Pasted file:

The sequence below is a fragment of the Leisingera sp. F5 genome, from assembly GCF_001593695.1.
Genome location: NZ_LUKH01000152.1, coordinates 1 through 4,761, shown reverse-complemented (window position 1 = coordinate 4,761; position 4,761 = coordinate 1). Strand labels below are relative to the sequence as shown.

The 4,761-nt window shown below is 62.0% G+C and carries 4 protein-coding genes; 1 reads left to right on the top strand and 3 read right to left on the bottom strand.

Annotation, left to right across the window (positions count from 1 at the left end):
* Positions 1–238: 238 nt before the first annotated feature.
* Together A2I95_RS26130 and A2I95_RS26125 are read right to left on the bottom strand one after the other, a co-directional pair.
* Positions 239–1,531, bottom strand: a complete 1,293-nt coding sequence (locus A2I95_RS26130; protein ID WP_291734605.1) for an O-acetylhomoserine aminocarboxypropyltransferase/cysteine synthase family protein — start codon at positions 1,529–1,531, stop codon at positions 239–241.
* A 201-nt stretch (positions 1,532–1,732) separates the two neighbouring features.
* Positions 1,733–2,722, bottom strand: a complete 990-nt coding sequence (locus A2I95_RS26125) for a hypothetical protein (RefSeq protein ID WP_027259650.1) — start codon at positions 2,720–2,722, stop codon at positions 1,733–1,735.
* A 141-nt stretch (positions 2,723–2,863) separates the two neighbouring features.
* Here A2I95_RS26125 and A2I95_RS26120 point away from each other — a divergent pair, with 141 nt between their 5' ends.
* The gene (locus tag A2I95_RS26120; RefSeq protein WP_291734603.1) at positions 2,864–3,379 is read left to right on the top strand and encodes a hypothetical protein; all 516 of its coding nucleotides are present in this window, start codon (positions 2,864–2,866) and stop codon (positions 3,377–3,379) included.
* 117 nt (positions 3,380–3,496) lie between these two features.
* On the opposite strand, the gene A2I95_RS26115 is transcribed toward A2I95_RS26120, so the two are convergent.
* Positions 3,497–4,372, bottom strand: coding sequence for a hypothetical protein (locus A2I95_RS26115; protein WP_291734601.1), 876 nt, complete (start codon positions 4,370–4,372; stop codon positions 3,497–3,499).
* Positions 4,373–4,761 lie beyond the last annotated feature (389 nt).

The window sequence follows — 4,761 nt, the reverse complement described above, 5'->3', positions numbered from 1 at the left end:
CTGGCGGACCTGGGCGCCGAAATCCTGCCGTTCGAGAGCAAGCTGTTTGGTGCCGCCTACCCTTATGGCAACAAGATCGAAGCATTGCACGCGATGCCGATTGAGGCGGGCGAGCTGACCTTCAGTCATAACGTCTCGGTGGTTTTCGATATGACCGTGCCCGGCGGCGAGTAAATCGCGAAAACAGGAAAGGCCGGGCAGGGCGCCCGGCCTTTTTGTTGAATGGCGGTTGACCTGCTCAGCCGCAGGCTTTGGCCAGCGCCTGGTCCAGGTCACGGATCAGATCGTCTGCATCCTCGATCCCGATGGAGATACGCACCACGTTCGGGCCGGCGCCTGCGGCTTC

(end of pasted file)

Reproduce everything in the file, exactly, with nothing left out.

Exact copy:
The sequence below is a fragment of the Leisingera sp. F5 genome, from assembly GCF_001593695.1.
Genome location: NZ_LUKH01000152.1, coordinates 1 through 4,761, shown reverse-complemented (window position 1 = coordinate 4,761; position 4,761 = coordinate 1). Strand labels below are relative to the sequence as shown.

The 4,761-nt window shown below is 62.0% G+C and carries 4 protein-coding genes; 1 reads left to right on the top strand and 3 read right to left on the bottom strand.

Annotation, left to right across the window (positions count from 1 at the left end):
* Positions 1–238: 238 nt before the first annotated feature.
* Together A2I95_RS26130 and A2I95_RS26125 are read right to left on the bottom strand one after the other, a co-directional pair.
* Positions 239–1,531, bottom strand: a complete 1,293-nt coding sequence (locus A2I95_RS26130; protein ID WP_291734605.1) for an O-acetylhomoserine aminocarboxypropyltransferase/cysteine synthase family protein — start codon at positions 1,529–1,531, stop codon at positions 239–241.
* A 201-nt stretch (positions 1,532–1,732) separates the two neighbouring features.
* Positions 1,733–2,722, bottom strand: a complete 990-nt coding sequence (locus A2I95_RS26125) for a hypothetical protein (RefSeq protein ID WP_027259650.1) — start codon at positions 2,720–2,722, stop codon at positions 1,733–1,735.
* A 141-nt stretch (positions 2,723–2,863) separates the two neighbouring features.
* Here A2I95_RS26125 and A2I95_RS26120 point away from each other — a divergent pair, with 141 nt between their 5' ends.
* The gene (locus tag A2I95_RS26120; RefSeq protein WP_291734603.1) at positions 2,864–3,379 is read left to right on the top strand and encodes a hypothetical protein; all 516 of its coding nucleotides are present in this window, start codon (positions 2,864–2,866) and stop codon (positions 3,377–3,379) included.
* 117 nt (positions 3,380–3,496) lie between these two features.
* On the opposite strand, the gene A2I95_RS26115 is transcribed toward A2I95_RS26120, so the two are convergent.
* Positions 3,497–4,372, bottom strand: coding sequence for a hypothetical protein (locus A2I95_RS26115; protein WP_291734601.1), 876 nt, complete (start codon positions 4,370–4,372; stop codon positions 3,497–3,499).
* Positions 4,373–4,761 lie beyond the last annotated feature (389 nt).

The window sequence follows — 4,761 nt, the reverse complement described above, 5'->3', positions numbered from 1 at the left end:
CTGGCGGACCTGGGCGCCGAAATCCTGCCGTTCGAGAGCAAGCTGTTTGGTGCCGCCTACCCTTATGGCAACAAGATCGAAGCATTGCACGCGATGCCGATTGAGGCGGGCGAGCTGACCTTCAGTCATAACGTCTCGGTGGTTTTCGATATGACCGTGCCCGGCGGCGAGTAAATCGCGAAAACAGGAAAGGCCGGGCAGGGCGCCCGGCCTTTTTGTTGAATGGCGGTTGACCTGCTCAGCCGCAGGCTTTGGCCAGCGCCTGGTCCAGGTCACGGATCAGATCGTCTGCATCCTCGATCCCGATGGAGATACGCACCACGTTCGGGCCGGCGCCTGCGGCTTC